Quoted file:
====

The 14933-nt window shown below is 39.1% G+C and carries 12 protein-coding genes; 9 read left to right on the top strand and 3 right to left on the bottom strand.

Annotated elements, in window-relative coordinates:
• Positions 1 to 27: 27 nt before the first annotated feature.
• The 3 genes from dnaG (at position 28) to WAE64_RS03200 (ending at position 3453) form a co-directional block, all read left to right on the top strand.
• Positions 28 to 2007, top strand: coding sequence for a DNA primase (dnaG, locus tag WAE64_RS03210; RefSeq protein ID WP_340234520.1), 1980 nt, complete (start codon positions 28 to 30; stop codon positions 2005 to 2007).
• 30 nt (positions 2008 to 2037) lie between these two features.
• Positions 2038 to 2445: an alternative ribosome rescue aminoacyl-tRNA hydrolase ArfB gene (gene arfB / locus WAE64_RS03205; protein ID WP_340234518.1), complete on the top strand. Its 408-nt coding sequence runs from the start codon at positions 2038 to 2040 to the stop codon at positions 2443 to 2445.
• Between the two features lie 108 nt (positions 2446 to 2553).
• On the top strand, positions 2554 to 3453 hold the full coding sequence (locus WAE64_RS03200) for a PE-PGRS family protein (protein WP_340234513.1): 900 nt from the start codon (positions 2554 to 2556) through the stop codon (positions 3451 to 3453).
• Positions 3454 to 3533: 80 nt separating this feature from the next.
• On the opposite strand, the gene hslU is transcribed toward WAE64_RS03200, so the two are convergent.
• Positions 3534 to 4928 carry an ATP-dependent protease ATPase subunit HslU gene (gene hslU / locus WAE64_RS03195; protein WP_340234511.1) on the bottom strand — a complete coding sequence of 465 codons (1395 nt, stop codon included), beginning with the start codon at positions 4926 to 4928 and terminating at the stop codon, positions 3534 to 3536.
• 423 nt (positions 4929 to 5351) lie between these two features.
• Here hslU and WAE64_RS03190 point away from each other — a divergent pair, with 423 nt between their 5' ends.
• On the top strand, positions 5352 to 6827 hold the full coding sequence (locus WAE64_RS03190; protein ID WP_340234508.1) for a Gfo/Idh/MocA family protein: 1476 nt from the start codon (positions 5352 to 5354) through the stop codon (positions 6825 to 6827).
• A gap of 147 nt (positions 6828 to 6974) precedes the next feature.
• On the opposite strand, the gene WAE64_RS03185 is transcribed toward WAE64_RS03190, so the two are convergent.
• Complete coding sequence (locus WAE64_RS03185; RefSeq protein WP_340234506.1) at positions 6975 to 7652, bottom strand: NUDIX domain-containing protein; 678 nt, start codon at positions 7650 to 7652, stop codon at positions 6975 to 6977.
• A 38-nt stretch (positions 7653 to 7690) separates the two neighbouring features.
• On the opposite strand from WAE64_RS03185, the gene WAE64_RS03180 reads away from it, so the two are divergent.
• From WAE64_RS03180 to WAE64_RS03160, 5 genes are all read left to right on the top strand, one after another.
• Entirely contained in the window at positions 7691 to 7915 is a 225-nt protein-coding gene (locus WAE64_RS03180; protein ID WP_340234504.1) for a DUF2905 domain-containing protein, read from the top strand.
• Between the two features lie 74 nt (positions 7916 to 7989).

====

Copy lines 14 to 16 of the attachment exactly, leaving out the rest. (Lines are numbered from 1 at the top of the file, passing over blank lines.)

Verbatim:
• Here hslU and WAE64_RS03190 point away from each other — a divergent pair, with 423 nt between their 5' ends.
• On the top strand, positions 5352 to 6827 hold the full coding sequence (locus WAE64_RS03190; protein ID WP_340234508.1) for a Gfo/Idh/MocA family protein: 1476 nt from the start codon (positions 5352 to 5354) through the stop codon (positions 6825 to 6827).
• A gap of 147 nt (positions 6828 to 6974) precedes the next feature.